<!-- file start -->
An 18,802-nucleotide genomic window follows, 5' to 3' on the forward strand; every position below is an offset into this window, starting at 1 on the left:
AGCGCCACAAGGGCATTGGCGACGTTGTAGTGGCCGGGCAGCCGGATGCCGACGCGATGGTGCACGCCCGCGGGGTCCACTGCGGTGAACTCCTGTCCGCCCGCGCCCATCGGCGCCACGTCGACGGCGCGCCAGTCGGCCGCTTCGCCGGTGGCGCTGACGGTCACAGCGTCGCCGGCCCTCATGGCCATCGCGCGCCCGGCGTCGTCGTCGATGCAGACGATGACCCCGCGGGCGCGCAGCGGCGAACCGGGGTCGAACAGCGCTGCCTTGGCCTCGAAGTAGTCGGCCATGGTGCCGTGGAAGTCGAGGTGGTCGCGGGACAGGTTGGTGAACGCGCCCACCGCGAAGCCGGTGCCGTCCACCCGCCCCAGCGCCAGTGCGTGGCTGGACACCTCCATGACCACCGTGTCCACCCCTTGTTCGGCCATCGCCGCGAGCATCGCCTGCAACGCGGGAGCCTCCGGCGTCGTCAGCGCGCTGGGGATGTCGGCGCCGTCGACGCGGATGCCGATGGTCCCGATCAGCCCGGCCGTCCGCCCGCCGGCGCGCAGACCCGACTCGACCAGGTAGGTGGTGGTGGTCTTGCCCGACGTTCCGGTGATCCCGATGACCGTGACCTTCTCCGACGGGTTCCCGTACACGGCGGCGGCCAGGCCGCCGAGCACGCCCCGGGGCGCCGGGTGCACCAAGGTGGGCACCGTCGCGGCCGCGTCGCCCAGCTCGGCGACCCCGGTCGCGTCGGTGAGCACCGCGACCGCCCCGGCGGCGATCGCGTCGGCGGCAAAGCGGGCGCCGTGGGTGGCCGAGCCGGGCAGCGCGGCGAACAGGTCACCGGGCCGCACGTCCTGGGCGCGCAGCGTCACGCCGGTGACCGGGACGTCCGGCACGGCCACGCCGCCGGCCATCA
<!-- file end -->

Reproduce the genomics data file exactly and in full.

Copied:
An 18,802-nucleotide genomic window follows, 5' to 3' on the forward strand; every position below is an offset into this window, starting at 1 on the left:
AGCGCCACAAGGGCATTGGCGACGTTGTAGTGGCCGGGCAGCCGGATGCCGACGCGATGGTGCACGCCCGCGGGGTCCACTGCGGTGAACTCCTGTCCGCCCGCGCCCATCGGCGCCACGTCGACGGCGCGCCAGTCGGCCGCTTCGCCGGTGGCGCTGACGGTCACAGCGTCGCCGGCCCTCATGGCCATCGCGCGCCCGGCGTCGTCGTCGATGCAGACGATGACCCCGCGGGCGCGCAGCGGCGAACCGGGGTCGAACAGCGCTGCCTTGGCCTCGAAGTAGTCGGCCATGGTGCCGTGGAAGTCGAGGTGGTCGCGGGACAGGTTGGTGAACGCGCCCACCGCGAAGCCGGTGCCGTCCACCCGCCCCAGCGCCAGTGCGTGGCTGGACACCTCCATGACCACCGTGTCCACCCCTTGTTCGGCCATCGCCGCGAGCATCGCCTGCAACGCGGGAGCCTCCGGCGTCGTCAGCGCGCTGGGGATGTCGGCGCCGTCGACGCGGATGCCGATGGTCCCGATCAGCCCGGCCGTCCGCCCGCCGGCGCGCAGACCCGACTCGACCAGGTAGGTGGTGGTGGTCTTGCCCGACGTTCCGGTGATCCCGATGACCGTGACCTTCTCCGACGGGTTCCCGTACACGGCGGCGGCCAGGCCGCCGAGCACGCCCCGGGGCGCCGGGTGCACCAAGGTGGGCACCGTCGCGGCCGCGTCGCCCAGCTCGGCGACCCCGGTCGCGTCGGTGAGCACCGCGACCGCCCCGGCGGCGATCGCGTCGGCGGCAAAGCGGGCGCCGTGGGTGGCCGAGCCGGGCAGCGCGGCGAACAGGTCACCGGGCCGCACGTCCTGGGCGCGCAGCGTCACGCCGGTGACCGGGACGTCCGGCACGGCCACGCCGCCGGCCATCA